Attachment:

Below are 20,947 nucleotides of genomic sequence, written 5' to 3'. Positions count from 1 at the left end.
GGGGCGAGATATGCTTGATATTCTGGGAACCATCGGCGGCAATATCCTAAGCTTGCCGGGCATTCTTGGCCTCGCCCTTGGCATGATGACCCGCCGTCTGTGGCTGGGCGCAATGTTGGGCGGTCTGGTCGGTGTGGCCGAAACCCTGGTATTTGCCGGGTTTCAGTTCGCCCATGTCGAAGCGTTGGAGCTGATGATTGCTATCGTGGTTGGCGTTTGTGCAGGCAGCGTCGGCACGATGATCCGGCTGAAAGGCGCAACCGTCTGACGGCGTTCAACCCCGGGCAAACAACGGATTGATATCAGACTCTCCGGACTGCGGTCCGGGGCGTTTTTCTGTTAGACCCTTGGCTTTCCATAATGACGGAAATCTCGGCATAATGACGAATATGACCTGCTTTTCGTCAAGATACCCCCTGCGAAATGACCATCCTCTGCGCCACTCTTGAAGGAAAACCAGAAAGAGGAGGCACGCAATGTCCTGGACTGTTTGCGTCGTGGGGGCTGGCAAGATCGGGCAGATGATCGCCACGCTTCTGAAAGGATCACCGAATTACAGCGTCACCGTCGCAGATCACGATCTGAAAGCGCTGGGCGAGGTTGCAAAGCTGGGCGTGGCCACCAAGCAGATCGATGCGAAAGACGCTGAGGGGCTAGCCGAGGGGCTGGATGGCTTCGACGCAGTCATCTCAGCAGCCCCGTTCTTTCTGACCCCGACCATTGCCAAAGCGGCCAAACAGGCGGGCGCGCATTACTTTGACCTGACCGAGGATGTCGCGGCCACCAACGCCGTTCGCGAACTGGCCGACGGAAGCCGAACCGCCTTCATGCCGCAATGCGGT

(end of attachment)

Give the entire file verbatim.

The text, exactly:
Below are 20,947 nucleotides of genomic sequence, written 5' to 3'. Positions count from 1 at the left end.
GGGGCGAGATATGCTTGATATTCTGGGAACCATCGGCGGCAATATCCTAAGCTTGCCGGGCATTCTTGGCCTCGCCCTTGGCATGATGACCCGCCGTCTGTGGCTGGGCGCAATGTTGGGCGGTCTGGTCGGTGTGGCCGAAACCCTGGTATTTGCCGGGTTTCAGTTCGCCCATGTCGAAGCGTTGGAGCTGATGATTGCTATCGTGGTTGGCGTTTGTGCAGGCAGCGTCGGCACGATGATCCGGCTGAAAGGCGCAACCGTCTGACGGCGTTCAACCCCGGGCAAACAACGGATTGATATCAGACTCTCCGGACTGCGGTCCGGGGCGTTTTTCTGTTAGACCCTTGGCTTTCCATAATGACGGAAATCTCGGCATAATGACGAATATGACCTGCTTTTCGTCAAGATACCCCCTGCGAAATGACCATCCTCTGCGCCACTCTTGAAGGAAAACCAGAAAGAGGAGGCACGCAATGTCCTGGACTGTTTGCGTCGTGGGGGCTGGCAAGATCGGGCAGATGATCGCCACGCTTCTGAAAGGATCACCGAATTACAGCGTCACCGTCGCAGATCACGATCTGAAAGCGCTGGGCGAGGTTGCAAAGCTGGGCGTGGCCACCAAGCAGATCGATGCGAAAGACGCTGAGGGGCTAGCCGAGGGGCTGGATGGCTTCGACGCAGTCATCTCAGCAGCCCCGTTCTTTCTGACCCCGACCATTGCCAAAGCGGCCAAACAGGCGGGCGCGCATTACTTTGACCTGACCGAGGATGTCGCGGCCACCAACGCCGTTCGCGAACTGGCCGACGGAAGCCGAACCGCCTTCATGCCGCAATGCGGT